The Cartoon Conundrum

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We have 74 episodes of Paw Patrol on our planner; the children have viewed them countless times. “Would you like ‘Pups in a Fix’? ‘Pups save the Basketball Game’?” “Had that one. Had that one,” they say. Whenever I find an episode on Nick Jr that we haven’t seen before, I punch the air with excitement. ‘Pups save Friendship Day’ and it’s double-length too. What a bonus.

In quiet moments I find myself deliberating the ideology behind the cartoon. There’s a disappointing lack of back story. What’s going on with Ryder? With his high-pitched voice he is clearly pre-pubescent, so where are his parents? His friends? Does he not go to school? How is he so well-adjusted? And what about the Paw Patrol business – is it state-funded? Do Ryder and the pups get remunerated, or do they just get board and lodging? I unload the dishwasher in the morning and realise I’m humming the theme tune.

There is a kind of consistency with the format of cartoons which is strangely comforting. Ryder and his team in new episodes look exactly the same as in the previous ones. Ryder has no facial hair yet, no wobble in his voice; Rubble hasn’t developed arthritis in his hind paws; Marshall still shows little sign of brain damage from all his tumbles. The characters start afresh in every episode, just as every toddler starts the day anew having forgotten that his sister hit him over the head with a saucepan the day before. One day my children will tire of Paw Patrol, just as they tired of Peppa Pig, and move on to Spiderman or whatever the next stage is and the pups and the pigs will entertain future generations of pre-schoolers.

Young children of the 1980s watched Cities of Gold, Scooby Doo and Scrappy, Super Ted, Bananaman and Dungeons and Dragons. There would be one episode of a particular cartoon (depending on the day) and then we had to turn off before Grange Hill came on with its more ‘mature’ scenes. We weren’t able to watch all 36 episodes of Super Ted over lunchtime while our mothers were doing the 80s equivalent of admin on their iPads (i.e. peeling potatoes or washing nappies in the twin-tub).

I found an old episode of Dungeons and Dragons on Youtube and played it to my daughter to see if she would be interested. Have cartoons changed so much that my children would find them outdated? I was surprised: firstly at the fact that the ‘baddies,’ including a five-headed dragon, are quite scary – to a four year old. Secondly, that it was a US show. I remembered a lot about the cartoon, but hadn’t picked up on the American accents. Even the Canadian Paw Patrol has English-accented pups for its UK audience. Thirdly, at how familiar the characters still were: Sheila, the girl with red hair and the invisibility cloak who we all wanted to be, Uni the little unicorn, and Dungeon Master, who talked in riddles but who the children trusted.

And that it is the beauty of cartoons; the characters don’t age. Not only can they transport you back to the time when you sat on the orange-patterned rug by the fire and stared up at the square box with the fuzzy picture, but nothing pops up on your Facebook feed with the words “You won’t believe what Dungeon Master looks like NOW” before you have to click through 20 links to see a photo of him ten stone overweight and going to the shops in his dressing gown. They remain on screen as they did in our memories. As John Nash in A Beautiful Mind realises of the girl in his imagination: she does not age so she is not real.

My daughter sat and watched Dungeons and Dragons but didn’t ask to watch a second episode. Perhaps these old-fashioned cartoons should have a Beauty and the Beast-style makeover, complete with CGI and celebrity protagonists. Would that make them more appealing to the sophisticated cartoon-viewers of our children’s generation, or do I just want to relive my childhood?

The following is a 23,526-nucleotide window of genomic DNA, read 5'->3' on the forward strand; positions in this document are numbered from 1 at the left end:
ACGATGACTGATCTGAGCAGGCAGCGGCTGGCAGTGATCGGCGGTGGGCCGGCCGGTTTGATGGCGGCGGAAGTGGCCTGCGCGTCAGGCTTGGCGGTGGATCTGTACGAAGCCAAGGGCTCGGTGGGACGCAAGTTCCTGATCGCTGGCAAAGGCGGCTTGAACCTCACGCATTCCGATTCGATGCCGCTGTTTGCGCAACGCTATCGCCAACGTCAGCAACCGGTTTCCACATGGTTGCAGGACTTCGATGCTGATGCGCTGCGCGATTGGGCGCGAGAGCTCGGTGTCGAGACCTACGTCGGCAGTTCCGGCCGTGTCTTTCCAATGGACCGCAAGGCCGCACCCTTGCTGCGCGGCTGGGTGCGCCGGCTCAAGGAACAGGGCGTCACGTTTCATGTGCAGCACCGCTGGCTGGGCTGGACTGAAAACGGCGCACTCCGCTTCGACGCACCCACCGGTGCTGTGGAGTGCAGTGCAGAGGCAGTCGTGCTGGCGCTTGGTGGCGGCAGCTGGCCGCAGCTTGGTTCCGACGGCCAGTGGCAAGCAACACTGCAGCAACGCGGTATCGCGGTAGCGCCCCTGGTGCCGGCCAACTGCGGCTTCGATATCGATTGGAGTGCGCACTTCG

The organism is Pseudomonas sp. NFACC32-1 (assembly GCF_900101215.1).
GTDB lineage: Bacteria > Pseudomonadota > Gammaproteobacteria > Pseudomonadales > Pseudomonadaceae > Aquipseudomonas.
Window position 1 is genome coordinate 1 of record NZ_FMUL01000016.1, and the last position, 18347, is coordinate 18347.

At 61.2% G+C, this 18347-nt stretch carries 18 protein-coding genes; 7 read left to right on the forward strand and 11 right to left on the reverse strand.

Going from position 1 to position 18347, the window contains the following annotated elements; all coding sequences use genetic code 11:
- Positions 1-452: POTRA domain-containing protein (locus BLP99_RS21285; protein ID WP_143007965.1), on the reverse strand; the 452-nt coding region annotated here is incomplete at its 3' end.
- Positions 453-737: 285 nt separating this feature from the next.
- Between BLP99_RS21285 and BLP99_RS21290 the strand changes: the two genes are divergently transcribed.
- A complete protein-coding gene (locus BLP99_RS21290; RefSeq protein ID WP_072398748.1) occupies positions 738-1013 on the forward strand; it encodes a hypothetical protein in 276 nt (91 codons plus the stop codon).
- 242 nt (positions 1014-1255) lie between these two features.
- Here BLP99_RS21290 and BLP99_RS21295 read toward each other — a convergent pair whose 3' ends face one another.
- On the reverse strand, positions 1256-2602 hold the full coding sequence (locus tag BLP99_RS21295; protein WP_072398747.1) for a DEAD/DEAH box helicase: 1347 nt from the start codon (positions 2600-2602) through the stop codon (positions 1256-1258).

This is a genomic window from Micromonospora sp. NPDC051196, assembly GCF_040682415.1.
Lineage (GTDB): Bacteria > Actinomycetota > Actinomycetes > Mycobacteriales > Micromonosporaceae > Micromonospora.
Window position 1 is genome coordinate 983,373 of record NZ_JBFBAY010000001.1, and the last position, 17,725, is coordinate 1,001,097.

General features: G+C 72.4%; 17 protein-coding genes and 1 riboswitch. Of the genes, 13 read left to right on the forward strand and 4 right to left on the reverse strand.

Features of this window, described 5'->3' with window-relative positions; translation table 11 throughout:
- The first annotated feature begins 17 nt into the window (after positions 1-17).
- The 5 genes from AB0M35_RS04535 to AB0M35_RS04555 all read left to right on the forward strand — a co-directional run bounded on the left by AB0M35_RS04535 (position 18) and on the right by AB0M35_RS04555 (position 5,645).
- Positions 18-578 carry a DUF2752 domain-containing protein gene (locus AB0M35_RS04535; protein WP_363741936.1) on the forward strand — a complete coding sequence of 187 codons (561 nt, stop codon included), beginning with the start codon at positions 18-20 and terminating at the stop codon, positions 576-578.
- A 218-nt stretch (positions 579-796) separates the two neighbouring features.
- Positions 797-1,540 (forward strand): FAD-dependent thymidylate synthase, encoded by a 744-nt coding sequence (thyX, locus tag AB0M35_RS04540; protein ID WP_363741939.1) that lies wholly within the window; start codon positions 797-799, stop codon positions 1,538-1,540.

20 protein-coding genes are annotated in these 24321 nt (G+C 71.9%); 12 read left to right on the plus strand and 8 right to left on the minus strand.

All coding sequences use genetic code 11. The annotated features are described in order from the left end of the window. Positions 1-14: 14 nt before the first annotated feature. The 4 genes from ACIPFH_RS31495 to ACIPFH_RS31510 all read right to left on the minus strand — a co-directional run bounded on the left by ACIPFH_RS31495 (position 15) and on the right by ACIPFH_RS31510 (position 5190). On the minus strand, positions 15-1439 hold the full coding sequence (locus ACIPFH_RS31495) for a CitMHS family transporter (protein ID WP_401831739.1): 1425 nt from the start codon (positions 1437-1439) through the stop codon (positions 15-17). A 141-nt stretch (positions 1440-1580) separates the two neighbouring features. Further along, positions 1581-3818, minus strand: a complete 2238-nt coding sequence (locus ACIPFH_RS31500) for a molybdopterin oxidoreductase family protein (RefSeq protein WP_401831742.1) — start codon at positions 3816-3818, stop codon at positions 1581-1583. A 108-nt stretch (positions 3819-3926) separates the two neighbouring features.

This Mum's Life

‘Tis the season to be jolly (fa la la la la…)

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On the town age 18: could life have been better twenty years ago?

Hurray for Christmas party season; the time of year when I imagine myself to be the picture of sophistication in sparkling earrings, perfectly coiffed hair, immaculate make up and a flattering festive dress. Except nowadays the challenge is simply to get out the house without blobs of cheese in my hair and snot on my trousers.

Rewind ten years (twenty is too long ago for my baby-addled brain to recall) and the picture was very different. Here’s what I remember about (rose-tinted) pre-children party preparations compared to the current challenges of exiting the building in the evenings without three children clinging to my ankles.

Getting ready for a night out aged 28

5.30 pm – choose uplifting mood music; try on 14 different outfits with a variety of shoes, scarves and jewellery.

6 pm – relax in decadent bubble bath with a wide array of posh smellies; use deep conditioner; face mask; pumice stone and complete a thorough shave of all the necessary areas. Rise from the bath wrinkled, hair-free and smelling like the perfume counter at Debenhams.

6.50 pm – brush teeth, pluck brows, slather body in expensive scented moisturiser, then crack open a chilled bottle of Sauv Blanc.

7 pm – apply make-up carefully using serum, primer, concealer, foundation, powder, blusher, intricate eye make-up and lipstick.

7.30 pm dry and style hair whilst dancing to the Dirty Dancing soundtrack.

8 pm – after 17 texts and calls to finalise the sartorial decisions, finally leave the house in chosen party dress and glamorous fake-fur jacket, 4 inch heels, a cloud of Coco Chanel and a sequined evening bag bursting with make-up for mid-evening reapplications, folding flat shoes, cash, bank card, keys, phone.

Simple, huh?

Getting ready for a night out aged 38

5.30 pm – feed whining, snotty children beans on toast and Petits Filous, then get baby yogurt hands in your hair when on all fours wiping the kitchen floor with a paper towel.